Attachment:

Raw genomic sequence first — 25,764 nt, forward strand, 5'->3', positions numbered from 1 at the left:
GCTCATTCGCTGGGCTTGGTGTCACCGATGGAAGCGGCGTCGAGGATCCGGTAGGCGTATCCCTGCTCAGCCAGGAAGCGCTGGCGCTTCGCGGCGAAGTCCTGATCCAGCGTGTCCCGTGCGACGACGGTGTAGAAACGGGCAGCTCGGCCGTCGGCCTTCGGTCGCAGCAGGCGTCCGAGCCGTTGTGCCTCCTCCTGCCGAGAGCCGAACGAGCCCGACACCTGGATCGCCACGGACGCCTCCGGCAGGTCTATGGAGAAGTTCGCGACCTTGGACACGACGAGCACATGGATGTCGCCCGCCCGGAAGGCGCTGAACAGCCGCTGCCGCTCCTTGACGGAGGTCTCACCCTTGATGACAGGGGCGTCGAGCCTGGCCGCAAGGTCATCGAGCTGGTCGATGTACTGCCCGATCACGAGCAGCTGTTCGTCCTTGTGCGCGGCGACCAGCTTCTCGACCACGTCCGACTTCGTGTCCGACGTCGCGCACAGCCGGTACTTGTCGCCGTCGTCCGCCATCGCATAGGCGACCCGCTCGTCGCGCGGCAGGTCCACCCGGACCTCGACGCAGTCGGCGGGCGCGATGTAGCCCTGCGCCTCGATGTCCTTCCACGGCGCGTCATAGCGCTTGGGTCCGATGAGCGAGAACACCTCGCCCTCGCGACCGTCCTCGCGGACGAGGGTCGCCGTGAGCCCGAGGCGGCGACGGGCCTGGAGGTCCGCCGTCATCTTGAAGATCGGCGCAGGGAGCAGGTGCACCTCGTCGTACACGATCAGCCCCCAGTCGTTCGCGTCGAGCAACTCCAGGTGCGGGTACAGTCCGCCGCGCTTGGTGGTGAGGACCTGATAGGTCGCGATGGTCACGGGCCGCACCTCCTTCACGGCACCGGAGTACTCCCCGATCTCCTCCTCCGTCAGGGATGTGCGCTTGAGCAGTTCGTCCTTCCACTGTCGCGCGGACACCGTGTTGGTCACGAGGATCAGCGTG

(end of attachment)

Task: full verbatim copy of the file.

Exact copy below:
Raw genomic sequence first — 25,764 nt, forward strand, 5'->3', positions numbered from 1 at the left:
GCTCATTCGCTGGGCTTGGTGTCACCGATGGAAGCGGCGTCGAGGATCCGGTAGGCGTATCCCTGCTCAGCCAGGAAGCGCTGGCGCTTCGCGGCGAAGTCCTGATCCAGCGTGTCCCGTGCGACGACGGTGTAGAAACGGGCAGCTCGGCCGTCGGCCTTCGGTCGCAGCAGGCGTCCGAGCCGTTGTGCCTCCTCCTGCCGAGAGCCGAACGAGCCCGACACCTGGATCGCCACGGACGCCTCCGGCAGGTCTATGGAGAAGTTCGCGACCTTGGACACGACGAGCACATGGATGTCGCCCGCCCGGAAGGCGCTGAACAGCCGCTGCCGCTCCTTGACGGAGGTCTCACCCTTGATGACAGGGGCGTCGAGCCTGGCCGCAAGGTCATCGAGCTGGTCGATGTACTGCCCGATCACGAGCAGCTGTTCGTCCTTGTGCGCGGCGACCAGCTTCTCGACCACGTCCGACTTCGTGTCCGACGTCGCGCACAGCCGGTACTTGTCGCCGTCGTCCGCCATCGCATAGGCGACCCGCTCGTCGCGCGGCAGGTCCACCCGGACCTCGACGCAGTCGGCGGGCGCGATGTAGCCCTGCGCCTCGATGTCCTTCCACGGCGCGTCATAGCGCTTGGGTCCGATGAGCGAGAACACCTCGCCCTCGCGACCGTCCTCGCGGACGAGGGTCGCCGTGAGCCCGAGGCGGCGACGGGCCTGGAGGTCCGCCGTCATCTTGAAGATCGGCGCAGGGAGCAGGTGCACCTCGTCGTACACGATCAGCCCCCAGTCGTTCGCGTCGAGCAACTCCAGGTGCGGGTACAGTCCGCCGCGCTTGGTGGTGAGGACCTGATAGGTCGCGATGGTCACGGGCCGCACCTCCTTCACGGCACCGGAGTACTCCCCGATCTCCTCCTCCGTCAGGGATGTGCGCTTGAGCAGTTCGTCCTTCCACTGTCGCGCGGACACCGTGTTGGTCACGAGGATCAGCGTG